Ev’ryone without myopia is in Ethiopia

But I must be sweet

To the guys who have got flat feet back here. Continue reading

“A Fairyland and Hell to Me for Years”: Peter Putnam ’42 *50’s Princeton, Part I

This is the first in a two-part series on the life of Peter Putnam ‘42 *50 in Princeton, before and after he lost his sight. This first installment focuses on the events leading up to the incident in which he was blinded and his fight to return to Princeton University afterward.

Peter Putnam entered Princeton University in 1938 with a talent for academics, but lacking in direction. Because he had long expected to join the Army, he had also assumed he would attend West Point, like his father before him, but the elder Putnam suggested his son find a less frustrating career. The looming threat of war may or may not have influenced the Putnams; in any case, an uncle and other relatives had attended Princeton, and many of Putnam’s classmates were headed there, so it seemed like the default place for him to go. Decades later, Putnam described his 1938 arrival at Princeton University as entering “a fairyland and hell to me for years to come.”

While in college, Putnam was engaged in an internal war with himself, alternately taking advantage of the pleasures offered to a privileged young man in the Ivy League and becoming frustrated when no consequences for his hedonistic lifestyle materialized. He drank and partied his way through a few years, and his photographic memory meant no real need to study in order to pass his classes. Putnam was not a stellar student, to be sure, but he was still doing relatively well, earning grades that would have allowed him to graduate with honors, whether he applied himself or not—and mostly he did not. In a letter to the Dean of the College, Putnam later made some references to family problems contributing to his feelings of despair, without detailing what they were.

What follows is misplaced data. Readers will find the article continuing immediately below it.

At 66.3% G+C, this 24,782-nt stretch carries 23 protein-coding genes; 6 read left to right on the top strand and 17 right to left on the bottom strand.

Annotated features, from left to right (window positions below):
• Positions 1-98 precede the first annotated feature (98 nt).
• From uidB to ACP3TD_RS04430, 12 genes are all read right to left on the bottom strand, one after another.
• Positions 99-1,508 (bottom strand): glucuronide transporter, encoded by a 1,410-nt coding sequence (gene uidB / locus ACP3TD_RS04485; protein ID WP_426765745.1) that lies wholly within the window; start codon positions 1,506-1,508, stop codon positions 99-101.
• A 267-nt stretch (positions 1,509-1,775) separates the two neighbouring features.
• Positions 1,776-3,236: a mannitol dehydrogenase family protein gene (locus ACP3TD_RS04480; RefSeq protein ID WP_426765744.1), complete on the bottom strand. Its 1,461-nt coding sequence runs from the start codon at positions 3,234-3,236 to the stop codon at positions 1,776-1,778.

A bout with appendicitis and mononucleosis in his junior year deepened Putnam’s depression. He began fantasizing about playing Russian roulette with a revolver to which he had access, wrote a suicide note, and carried bullets to be prepared for the moment he would call it quits on life. He deliberately isolated himself, quitting his extracurriculars and moving into a single room. When Houseparties weekend came in 1941, Putnam went to visit his parents instead of socializing. There, he attempted to carry out his plans.

Telegram from Peter Brock Putnam, May 6, 1941, informing Princeton University that his son had been shot. Undergraduate Academic Records (AC198).

Putnam survived the gunshot, but his vision did not. The bullet severed his optic nerves. Although coming out of a 10-day coma reportedly jolted him out of his depression, giving him a sense of purpose and new goals to work toward, he would now be followed by a double stigma of mental illness and physical disability in an era when neither were granted legal protection against discrimination. He would spend the rest of his life in Princeton contending with both. Continue reading